My last blog post [Shaking-up Subversion by Listening to the User Community and then Committing to do the Work] unfortunately polarized the Subversion community.
On one side we had:
@phillipmarsay This is incredibly exciting news for avid Subversion users… (like us!)
definitely like the passion you guys have, the big plans, and the intention to “take the bull by the horns” . I hope you can get the ball rolling, with an actively participating community, and make Subversion better…
I also think this is good news and look forward to seeing the WANDisco contributions to the project. And if I had any more knowledge of the svn internals I might be applying for one of those positions.
On the other side we had:
“I was, and am, deeply offended by Dave Richards and WANDisco in general. Their business model seems to be to issue press releases rather than actually doing stuff… As it stands, just as you did a year ago with the Obliterate feature, you are just setting your people up for failure. You have declared that you are going to implement new features that the Subversion committers that work for you already know cannot be solved in the near term.” [Mark Phippard, Collabnet]
“It’s clear that the WANdisco CEO — David Richards — is frustrated at the slow pace at which Subversion is improving. But the two posts are simply making outrageous claims, either directly or via insinuation… Unfortunately, in attempting to woo customers, he’s had the side-effect of making his company appear both clueless and antagonistic to the project…” [Ben Collins Sussman, Former Subversion Committer]
“Apache Subversion to WANdisco: +1 on the code contributions, -1 on the attitude. We welcome WANdisco’s involvement in Subversion, and failure on WANdisco’s part to address the above concerns will have no effect on the acceptance of technical work funded by WANdisco. We simply felt it necessary to clarify WANdisco’s role in Apache Subversion, for the benefit of our users and potential contributors.” [ASF]
Interestingly most of the approval for our announcements is from Subversion end-users…
I knew that this would open us up to criticism, as I said in my blog “you can’t make an omelet without breaking eggs.”
I actually regret the comment that “certain unscrupulous committers decide to commit trivial changes in large files to simply get their stats up.” For me to substantiate this would require washing dirty laundry in public and that would help nothing – there are better ways to deal with matters such as this within the project itself.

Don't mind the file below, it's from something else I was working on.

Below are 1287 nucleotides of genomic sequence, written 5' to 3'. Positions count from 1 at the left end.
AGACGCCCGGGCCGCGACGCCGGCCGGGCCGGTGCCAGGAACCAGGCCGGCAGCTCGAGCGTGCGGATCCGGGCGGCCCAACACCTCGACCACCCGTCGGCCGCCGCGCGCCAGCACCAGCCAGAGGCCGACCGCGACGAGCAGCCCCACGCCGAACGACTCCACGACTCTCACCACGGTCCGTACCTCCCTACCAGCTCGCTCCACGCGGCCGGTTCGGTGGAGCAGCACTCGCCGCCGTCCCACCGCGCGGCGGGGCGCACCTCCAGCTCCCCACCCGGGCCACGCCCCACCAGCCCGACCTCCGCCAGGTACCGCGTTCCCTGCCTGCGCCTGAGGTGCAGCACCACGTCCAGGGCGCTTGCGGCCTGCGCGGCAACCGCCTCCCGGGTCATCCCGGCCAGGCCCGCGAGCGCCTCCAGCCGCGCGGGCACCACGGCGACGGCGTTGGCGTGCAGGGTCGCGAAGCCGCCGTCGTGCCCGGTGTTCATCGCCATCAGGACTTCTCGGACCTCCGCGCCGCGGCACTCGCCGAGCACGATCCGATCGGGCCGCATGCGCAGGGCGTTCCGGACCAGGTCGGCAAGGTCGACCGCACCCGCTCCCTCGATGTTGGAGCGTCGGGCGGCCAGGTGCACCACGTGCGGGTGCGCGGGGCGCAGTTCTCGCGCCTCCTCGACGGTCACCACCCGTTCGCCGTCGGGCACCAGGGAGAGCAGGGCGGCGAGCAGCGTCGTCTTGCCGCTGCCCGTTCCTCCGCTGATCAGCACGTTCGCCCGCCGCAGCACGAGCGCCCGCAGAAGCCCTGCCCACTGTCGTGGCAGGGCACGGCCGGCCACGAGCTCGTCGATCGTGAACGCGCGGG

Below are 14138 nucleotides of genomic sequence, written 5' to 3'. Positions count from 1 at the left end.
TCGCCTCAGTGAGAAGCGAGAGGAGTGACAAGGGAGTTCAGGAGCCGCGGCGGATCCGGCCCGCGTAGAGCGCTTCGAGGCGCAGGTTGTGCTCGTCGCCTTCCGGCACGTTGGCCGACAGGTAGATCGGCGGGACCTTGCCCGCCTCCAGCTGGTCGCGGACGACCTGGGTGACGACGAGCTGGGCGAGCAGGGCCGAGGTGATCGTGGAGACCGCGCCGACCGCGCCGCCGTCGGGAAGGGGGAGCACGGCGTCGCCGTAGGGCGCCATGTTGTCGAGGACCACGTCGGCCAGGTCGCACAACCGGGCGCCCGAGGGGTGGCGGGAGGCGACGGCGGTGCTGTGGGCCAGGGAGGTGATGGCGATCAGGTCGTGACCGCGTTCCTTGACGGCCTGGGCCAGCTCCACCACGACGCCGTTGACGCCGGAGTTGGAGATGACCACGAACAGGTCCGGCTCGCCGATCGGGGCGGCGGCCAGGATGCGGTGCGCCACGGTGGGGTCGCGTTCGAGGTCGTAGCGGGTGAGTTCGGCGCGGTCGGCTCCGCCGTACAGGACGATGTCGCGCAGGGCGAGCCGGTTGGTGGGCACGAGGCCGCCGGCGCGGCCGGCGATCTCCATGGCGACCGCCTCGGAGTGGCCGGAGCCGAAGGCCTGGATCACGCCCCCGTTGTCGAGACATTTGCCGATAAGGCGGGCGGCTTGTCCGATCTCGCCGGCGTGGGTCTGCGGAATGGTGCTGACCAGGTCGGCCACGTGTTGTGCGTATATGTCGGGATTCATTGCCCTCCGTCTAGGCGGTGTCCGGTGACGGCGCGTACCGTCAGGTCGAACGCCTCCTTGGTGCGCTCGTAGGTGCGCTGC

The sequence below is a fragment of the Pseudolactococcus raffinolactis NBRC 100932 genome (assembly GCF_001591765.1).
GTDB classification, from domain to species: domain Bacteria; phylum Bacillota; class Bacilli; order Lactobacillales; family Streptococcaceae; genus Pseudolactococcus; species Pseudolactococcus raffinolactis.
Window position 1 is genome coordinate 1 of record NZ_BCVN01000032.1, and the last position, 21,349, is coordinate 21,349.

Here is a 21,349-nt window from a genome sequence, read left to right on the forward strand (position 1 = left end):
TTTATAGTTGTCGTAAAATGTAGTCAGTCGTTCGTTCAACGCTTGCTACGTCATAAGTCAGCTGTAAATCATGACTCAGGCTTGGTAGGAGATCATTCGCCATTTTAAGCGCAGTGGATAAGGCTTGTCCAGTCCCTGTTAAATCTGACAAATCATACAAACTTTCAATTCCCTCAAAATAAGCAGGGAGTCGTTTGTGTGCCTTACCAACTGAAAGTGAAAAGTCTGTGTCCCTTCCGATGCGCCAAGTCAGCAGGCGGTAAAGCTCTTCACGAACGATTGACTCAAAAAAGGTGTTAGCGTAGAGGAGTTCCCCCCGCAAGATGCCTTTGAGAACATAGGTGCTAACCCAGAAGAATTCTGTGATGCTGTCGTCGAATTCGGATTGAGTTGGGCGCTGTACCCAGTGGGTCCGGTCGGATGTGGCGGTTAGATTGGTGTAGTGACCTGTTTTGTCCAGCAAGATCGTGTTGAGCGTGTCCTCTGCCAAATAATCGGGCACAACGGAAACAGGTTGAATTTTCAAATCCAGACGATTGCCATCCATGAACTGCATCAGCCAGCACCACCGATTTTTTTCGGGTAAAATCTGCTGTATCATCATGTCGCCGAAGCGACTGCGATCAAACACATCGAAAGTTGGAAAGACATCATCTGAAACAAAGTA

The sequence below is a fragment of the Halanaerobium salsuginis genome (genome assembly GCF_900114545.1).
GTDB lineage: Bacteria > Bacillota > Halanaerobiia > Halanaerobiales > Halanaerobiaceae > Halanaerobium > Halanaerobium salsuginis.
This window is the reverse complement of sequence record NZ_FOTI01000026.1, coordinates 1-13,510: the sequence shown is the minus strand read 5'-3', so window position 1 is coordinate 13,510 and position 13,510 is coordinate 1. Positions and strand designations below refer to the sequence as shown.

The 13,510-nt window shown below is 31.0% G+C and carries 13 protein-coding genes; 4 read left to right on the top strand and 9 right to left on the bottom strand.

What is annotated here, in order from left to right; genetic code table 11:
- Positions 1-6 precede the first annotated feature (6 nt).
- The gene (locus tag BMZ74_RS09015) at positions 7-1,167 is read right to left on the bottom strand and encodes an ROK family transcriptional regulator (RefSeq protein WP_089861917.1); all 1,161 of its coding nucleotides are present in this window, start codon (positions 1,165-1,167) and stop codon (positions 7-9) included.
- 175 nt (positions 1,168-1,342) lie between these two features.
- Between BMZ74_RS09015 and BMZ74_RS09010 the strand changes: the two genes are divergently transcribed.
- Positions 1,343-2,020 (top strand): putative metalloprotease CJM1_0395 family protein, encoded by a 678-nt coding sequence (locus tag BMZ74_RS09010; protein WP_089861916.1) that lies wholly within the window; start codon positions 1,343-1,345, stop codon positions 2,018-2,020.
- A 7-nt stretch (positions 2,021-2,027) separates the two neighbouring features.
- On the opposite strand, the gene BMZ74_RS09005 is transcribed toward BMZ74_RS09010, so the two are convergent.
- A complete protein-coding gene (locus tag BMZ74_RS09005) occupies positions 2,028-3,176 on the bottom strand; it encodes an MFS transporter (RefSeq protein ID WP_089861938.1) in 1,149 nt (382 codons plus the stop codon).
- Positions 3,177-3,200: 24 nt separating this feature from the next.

Responses / Clarification:
- In my Blog post “Why we got so heavily involved in the Subversion project…” I used the phrase “The initial goal of our project was, basically, to create a better mouse-trap than CVS.” Just to be 100% clear the term ‘our’ [belonging to or connected with you and the group that you are a part of, when you are the person speaking or writing] is being used in the ‘connected with’ context like “Our Soccer Team Won Today” as I make VERY clear throughout the article [“We didn’t get involved to take the credit for creating Subversion. That credit goes to the guys I mentioned earlier.”].
- The Comment “I am sure we will face cynicism from some factions of the Subversion project,” is NOT referring to any individual or group of committers.
- I never claimed that any of the proposed enhancements were anything new. On the contrary, and again I quote “The requirements that we are committing to build, namely merging and branching, are not new. Many of these have been in the mainstream and documented since 2007.”
Everyone is entitled to his or her opinion and I don’t take any offense to any of the comments. Most of what we said was relaying what we are hearing from Subversion users. Could these things have been said with a little less venom? Yes, probably. But the bottom line is that WE CARE because we have a deep vested interest in this Subversion stuff.
I should also point out that we do a hell of a lot for the community. Like Free Training (“Hidden Subversion” has almost 1,000 registered attendees for next weeks class) and Free Binaries for Windows, RedHat, CentOS, Ubuntu, SuSE, Debian, Solaris).
You might also be interested in attending one of our “Subversion Live” events in San Francisco (Silicon Valley), Boston (MA) or London (UK).